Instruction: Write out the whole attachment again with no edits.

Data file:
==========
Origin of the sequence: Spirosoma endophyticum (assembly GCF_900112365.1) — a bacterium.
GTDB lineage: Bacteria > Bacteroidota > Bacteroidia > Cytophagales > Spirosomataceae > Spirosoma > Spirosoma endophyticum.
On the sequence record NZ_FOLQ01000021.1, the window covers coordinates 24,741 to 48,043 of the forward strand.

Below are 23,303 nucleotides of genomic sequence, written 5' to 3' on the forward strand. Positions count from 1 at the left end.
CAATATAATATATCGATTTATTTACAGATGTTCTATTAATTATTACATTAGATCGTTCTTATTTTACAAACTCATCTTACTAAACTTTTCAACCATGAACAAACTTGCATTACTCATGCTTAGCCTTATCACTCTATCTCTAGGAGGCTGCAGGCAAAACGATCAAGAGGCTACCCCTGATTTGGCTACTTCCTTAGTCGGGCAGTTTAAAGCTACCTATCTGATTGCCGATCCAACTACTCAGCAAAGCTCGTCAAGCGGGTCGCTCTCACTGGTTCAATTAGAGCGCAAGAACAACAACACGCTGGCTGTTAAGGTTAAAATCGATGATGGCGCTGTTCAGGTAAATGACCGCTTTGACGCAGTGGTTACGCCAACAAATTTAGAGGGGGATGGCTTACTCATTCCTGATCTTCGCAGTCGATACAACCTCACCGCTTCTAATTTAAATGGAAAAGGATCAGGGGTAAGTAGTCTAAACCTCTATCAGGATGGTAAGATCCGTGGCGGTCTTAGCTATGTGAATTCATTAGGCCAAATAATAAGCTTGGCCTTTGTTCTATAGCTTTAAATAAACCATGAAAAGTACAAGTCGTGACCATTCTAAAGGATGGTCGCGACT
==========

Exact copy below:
Origin of the sequence: Spirosoma endophyticum (assembly GCF_900112365.1) — a bacterium.
GTDB lineage: Bacteria > Bacteroidota > Bacteroidia > Cytophagales > Spirosomataceae > Spirosoma > Spirosoma endophyticum.
On the sequence record NZ_FOLQ01000021.1, the window covers coordinates 24,741 to 48,043 of the forward strand.

Below are 23,303 nucleotides of genomic sequence, written 5' to 3' on the forward strand. Positions count from 1 at the left end.
CAATATAATATATCGATTTATTTACAGATGTTCTATTAATTATTACATTAGATCGTTCTTATTTTACAAACTCATCTTACTAAACTTTTCAACCATGAACAAACTTGCATTACTCATGCTTAGCCTTATCACTCTATCTCTAGGAGGCTGCAGGCAAAACGATCAAGAGGCTACCCCTGATTTGGCTACTTCCTTAGTCGGGCAGTTTAAAGCTACCTATCTGATTGCCGATCCAACTACTCAGCAAAGCTCGTCAAGCGGGTCGCTCTCACTGGTTCAATTAGAGCGCAAGAACAACAACACGCTGGCTGTTAAGGTTAAAATCGATGATGGCGCTGTTCAGGTAAATGACCGCTTTGACGCAGTGGTTACGCCAACAAATTTAGAGGGGGATGGCTTACTCATTCCTGATCTTCGCAGTCGATACAACCTCACCGCTTCTAATTTAAATGGAAAAGGATCAGGGGTAAGTAGTCTAAACCTCTATCAGGATGGTAAGATCCGTGGCGGTCTTAGCTATGTGAATTCATTAGGCCAAATAATAAGCTTGGCCTTTGTTCTATAGCTTTAAATAAACCATGAAAAGTACAAGTCGTGACCATTCTAAAGGATGGTCGCGACT